We can apply this cryptic ambiguity to almost anything in terms of its meaning. So let’s look at it in terms of health for a moment, shall we? “So God created man in his own image, in the image of God created he him; male and female created he them” (Genesis 1:27, King James Bible). Has anyone looked at our gods, I mean really looked at them?! Most of them have barrel chests and bubble butts (did you seeee the washboard abs on Hermes above this?! Totally jelly)! I’m not saying we need to look like Adonis, but holy shit…we have got to put the occult books down for a second and jump on a treadmill. The common contemporary mindset of the Pagan man or woman exists in the health of the mind or spirit, but not of the body (I’m not talkin’ bod mod, here). We neglect this very temple that the gods and Nature have gifted us that affects so much of our daily lives, including our practice. I have been both out of shape and in shape. I have lived on fast food and sugar, and I have lived on a lean/clean plant-based diet. I am far from being a saint of healthy living and from my own goals, but I am here to tell you that I feel so much closer to my gods and so much more affective in my magick when I eat healthier and exercise regularly and push myself beyond my physical limits, than I ever did without.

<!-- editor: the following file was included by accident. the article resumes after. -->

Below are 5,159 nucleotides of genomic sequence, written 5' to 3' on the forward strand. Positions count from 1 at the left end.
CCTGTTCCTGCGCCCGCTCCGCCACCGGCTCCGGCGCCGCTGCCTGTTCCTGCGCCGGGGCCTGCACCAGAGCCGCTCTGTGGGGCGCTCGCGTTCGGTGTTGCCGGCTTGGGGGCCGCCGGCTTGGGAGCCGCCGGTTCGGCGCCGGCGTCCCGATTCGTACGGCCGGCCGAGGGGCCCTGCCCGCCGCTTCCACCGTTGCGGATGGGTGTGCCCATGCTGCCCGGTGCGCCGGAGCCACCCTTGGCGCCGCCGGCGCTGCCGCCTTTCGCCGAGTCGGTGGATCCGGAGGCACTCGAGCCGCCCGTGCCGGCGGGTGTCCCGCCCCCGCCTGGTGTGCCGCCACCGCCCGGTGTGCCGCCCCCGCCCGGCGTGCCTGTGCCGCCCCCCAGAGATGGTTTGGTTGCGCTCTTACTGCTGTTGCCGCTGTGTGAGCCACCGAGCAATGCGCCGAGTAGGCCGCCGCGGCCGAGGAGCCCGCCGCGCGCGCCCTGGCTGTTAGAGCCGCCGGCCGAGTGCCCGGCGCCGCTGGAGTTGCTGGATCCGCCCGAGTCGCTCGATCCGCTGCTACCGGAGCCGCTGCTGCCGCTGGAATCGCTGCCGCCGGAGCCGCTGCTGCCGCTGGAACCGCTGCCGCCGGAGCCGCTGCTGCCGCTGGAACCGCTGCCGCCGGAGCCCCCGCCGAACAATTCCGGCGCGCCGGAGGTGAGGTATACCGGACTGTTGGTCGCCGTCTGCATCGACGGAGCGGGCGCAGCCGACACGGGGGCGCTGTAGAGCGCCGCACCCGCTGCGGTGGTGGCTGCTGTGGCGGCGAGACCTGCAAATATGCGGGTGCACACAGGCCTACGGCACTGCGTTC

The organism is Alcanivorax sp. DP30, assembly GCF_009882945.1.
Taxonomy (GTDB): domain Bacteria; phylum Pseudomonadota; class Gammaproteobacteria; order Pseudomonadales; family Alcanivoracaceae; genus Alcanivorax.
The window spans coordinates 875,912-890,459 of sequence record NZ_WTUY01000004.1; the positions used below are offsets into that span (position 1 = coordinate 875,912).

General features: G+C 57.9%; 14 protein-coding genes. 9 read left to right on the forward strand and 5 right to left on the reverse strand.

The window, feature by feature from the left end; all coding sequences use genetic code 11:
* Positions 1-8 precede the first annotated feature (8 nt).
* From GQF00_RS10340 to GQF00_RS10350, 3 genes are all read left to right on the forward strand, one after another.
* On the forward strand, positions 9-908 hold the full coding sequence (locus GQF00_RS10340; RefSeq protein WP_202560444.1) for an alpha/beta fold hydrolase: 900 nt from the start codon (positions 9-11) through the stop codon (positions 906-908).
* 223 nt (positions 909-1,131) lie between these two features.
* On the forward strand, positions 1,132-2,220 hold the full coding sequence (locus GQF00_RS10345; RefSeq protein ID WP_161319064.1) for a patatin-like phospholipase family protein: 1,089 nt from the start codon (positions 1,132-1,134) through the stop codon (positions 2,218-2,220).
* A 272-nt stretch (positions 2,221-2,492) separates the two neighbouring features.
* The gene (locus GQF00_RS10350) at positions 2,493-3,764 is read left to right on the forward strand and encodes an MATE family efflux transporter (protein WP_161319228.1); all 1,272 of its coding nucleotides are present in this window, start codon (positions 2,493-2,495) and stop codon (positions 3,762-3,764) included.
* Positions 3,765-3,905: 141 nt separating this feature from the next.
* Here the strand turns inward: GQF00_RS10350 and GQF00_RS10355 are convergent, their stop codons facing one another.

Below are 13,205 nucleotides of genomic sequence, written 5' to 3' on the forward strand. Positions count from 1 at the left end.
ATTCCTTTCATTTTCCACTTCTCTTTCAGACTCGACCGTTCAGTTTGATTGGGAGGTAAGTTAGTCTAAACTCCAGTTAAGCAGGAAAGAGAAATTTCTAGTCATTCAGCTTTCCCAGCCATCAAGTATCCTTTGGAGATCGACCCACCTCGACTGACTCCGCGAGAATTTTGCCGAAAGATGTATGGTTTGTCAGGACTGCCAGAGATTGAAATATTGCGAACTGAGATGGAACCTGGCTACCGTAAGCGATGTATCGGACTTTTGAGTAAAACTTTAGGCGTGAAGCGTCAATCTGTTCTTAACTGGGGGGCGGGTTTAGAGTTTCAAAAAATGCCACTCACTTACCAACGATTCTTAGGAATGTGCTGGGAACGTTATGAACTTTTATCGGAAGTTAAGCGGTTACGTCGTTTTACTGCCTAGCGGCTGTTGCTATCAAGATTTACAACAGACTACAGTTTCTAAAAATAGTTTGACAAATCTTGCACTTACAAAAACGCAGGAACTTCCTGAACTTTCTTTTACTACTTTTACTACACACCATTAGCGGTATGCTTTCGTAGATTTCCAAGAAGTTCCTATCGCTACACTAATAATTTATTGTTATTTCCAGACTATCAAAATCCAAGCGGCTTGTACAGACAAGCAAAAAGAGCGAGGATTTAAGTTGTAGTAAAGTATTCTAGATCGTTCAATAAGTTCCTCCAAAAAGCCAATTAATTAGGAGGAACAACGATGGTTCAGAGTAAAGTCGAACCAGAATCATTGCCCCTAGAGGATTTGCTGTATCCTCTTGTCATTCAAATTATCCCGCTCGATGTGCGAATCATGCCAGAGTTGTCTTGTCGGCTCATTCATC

It is time we make a change in our habitual mindset. It is time that we add personal health and fitness to our religious sources. Summit a mountain and look for your goddess! She lives in the wilderness far from your roads, and she lives within the love you have for your life and your health. So push yourself. Challenge yourself. Sacrifice that which contradicts this for her, because gods have to be appeased. And everything will change, this I promise. Our bodies constantly strive to maintain a healthy balance and when this doesn’t happen, consequences can sometimes occur. This can be so great as chronic diseases and illnesses, and/or so little as sleep apnea, depression, job complications. You would be amazed at what dramatic health changes can do to your whole life. Now you could easily call me a hypocrite by saying it’s still none of my business to talk about others’ bodies, health, and livelihood. It is, after all, their bodies and their decisions on how to live their lives, and not mine. True. And not true. I will never tell someone how to live their lives no matter in what form, because I had enough of that in my upbringing and it’s not my place. But I do love my fellow Pagans and I want to selfishly see them live a happy and healthy life. So I’m not here to push it, I’m here to suggest it and let you take it or leave it.